1Department of Applied Environmental Science, Stockholm University, Sweden
2Bert Bolin Centre for Climate Research, Stockholm University, 10691 Stockholm, Sweden
3The Henry Samueli School of Engineering, Department of Civil and Environmental Engineering, University of California, Irvine, USA
4Earth and Environmental Sciences Division, Los Alamos National Laboratory, Mail Stop T003, Los Alamos, NM, 87545, USA
5Computational Geo-Ecology, Institute for Biodiversity and Ecosystem Dynamics, University of Amsterdam, Amsterdam, The Netherlands
6Department of Meteorology, Stockholm University, Sweden
7Department of Chemical and Environmental Engineering, The University of Arizona, Tucson, USA
8Department of Atmospheric Sciences, The University of Arizona, Tucson, USA
Abstract. New methodologies are required to probe the sensitivity of parameters describing cloud droplet activation. This paper presents an inverse modeling-based method for exploring cloud-aerosol interactions via response surfaces. The objective function, containing the difference between the measured and model predicted cloud droplet size distribution is studied in a two-dimensional framework, and presented for pseudo-adiabatic cloud parcel model parameters that are pair-wise selected. From this response surface analysis it is shown that the susceptibility of cloud droplet size distribution to variations in different aerosol physiochemical parameters is highly dependent on the aerosol environment and meteorological conditions. In general the cloud droplet size distribution is most susceptible to changes in the updraft velocity. A shift towards an increase in the importance of chemistry for the cloud nucleating ability of particles is shown to exist somewhere between marine average and rural continental aerosol regimes.
We also use these response surfaces to explore the feasibility of inverse modeling to determine cloud-aerosol interactions. It is shown that the "cloud-aerosol" inverse problem is particularly difficult to solve due to significant parameter interaction, presence of multiple regions of attraction, numerous local optima, and considerable parameter insensitivity.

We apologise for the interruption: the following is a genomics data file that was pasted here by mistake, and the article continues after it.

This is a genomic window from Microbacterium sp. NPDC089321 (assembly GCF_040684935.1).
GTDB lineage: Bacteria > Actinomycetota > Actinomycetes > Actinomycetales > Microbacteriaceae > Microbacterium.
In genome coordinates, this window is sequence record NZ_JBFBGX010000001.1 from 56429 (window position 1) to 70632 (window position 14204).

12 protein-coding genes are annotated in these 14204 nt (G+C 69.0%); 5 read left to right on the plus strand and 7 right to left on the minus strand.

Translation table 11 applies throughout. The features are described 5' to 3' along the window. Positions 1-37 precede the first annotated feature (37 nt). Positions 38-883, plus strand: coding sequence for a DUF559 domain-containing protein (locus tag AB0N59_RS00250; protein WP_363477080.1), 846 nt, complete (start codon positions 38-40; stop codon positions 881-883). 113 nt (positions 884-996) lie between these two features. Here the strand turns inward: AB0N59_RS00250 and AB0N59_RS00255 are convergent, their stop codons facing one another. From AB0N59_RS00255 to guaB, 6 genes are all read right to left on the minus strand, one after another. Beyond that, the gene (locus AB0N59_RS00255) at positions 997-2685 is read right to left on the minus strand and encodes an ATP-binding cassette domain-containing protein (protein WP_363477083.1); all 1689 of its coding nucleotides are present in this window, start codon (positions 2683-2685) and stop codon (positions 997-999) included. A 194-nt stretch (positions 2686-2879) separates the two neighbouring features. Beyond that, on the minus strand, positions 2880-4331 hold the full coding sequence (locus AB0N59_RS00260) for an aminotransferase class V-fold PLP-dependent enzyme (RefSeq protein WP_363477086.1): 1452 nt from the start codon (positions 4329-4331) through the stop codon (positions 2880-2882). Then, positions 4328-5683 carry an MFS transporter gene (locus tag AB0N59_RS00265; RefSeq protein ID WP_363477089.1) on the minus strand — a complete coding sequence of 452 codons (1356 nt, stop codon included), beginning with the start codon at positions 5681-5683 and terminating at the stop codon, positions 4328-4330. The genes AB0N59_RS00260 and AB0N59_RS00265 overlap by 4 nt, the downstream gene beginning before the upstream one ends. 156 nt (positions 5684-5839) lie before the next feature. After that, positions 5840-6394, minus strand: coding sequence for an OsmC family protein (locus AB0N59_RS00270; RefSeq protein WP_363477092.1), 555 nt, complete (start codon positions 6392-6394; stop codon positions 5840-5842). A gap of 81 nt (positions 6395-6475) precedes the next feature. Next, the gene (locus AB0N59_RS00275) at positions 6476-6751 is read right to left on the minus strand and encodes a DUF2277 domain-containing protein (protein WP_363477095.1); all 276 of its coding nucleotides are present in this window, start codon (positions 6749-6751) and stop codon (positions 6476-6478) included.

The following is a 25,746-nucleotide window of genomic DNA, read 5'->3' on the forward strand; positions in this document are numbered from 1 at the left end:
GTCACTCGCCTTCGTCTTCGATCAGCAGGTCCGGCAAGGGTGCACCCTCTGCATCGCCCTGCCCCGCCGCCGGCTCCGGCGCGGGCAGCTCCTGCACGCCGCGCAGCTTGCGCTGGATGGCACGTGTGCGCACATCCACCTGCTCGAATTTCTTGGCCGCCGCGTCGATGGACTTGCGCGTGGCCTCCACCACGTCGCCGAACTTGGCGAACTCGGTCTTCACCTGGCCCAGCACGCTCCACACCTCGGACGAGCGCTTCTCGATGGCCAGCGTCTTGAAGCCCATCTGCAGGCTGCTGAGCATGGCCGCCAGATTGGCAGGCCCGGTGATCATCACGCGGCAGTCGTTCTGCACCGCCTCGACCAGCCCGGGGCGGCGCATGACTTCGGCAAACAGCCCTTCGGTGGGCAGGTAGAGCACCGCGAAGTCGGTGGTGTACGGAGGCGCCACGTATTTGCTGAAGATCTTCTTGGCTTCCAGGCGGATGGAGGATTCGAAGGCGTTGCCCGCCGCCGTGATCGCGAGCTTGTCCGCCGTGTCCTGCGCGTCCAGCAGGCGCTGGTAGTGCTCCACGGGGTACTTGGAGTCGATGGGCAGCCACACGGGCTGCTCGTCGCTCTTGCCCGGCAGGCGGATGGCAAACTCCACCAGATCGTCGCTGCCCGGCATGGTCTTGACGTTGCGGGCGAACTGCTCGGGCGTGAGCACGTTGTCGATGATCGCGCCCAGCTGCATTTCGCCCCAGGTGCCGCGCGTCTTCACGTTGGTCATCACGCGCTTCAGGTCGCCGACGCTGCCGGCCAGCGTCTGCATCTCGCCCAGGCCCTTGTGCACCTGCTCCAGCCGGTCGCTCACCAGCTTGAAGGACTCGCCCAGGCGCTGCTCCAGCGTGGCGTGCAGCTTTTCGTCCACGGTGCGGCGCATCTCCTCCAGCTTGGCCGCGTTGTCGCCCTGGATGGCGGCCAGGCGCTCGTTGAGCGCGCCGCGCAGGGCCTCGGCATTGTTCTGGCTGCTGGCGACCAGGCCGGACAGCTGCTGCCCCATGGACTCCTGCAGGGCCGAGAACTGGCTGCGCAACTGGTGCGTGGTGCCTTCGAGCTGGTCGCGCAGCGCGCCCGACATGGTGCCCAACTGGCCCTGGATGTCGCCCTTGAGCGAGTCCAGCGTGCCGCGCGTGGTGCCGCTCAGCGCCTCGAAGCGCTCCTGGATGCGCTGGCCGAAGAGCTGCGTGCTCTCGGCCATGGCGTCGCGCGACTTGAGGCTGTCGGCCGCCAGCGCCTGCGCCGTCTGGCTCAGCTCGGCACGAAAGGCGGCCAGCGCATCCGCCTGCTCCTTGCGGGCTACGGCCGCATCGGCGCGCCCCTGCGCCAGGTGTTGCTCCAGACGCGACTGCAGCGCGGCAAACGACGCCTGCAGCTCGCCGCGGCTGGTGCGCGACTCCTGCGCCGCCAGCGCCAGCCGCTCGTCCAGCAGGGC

The identifiability of the model parameters will be dependent on the choice of the objective function. Sensitivity analysis is performed to investigate the location of the information content within the calibration data to confirm that our choice of objective function maximizes information retrieval from the cloud droplet size distribution.
Cloud parcel models that employ a moving-centre based calculation of the cloud droplet size distribution pose additional difficulties when applying automatic search algorithms for studying cloud-aerosol interactions. To aid future studies, an increased resolution of the region of the size spectrum associated with droplet activation within cloud parcel models, or further development of fixed-sectional cloud models would be beneficial. Despite these improvements, it is demonstrated that powerful search algorithms remain necessary to efficiently explore the parameter space and successfully solve the cloud-aerosol inverse problem.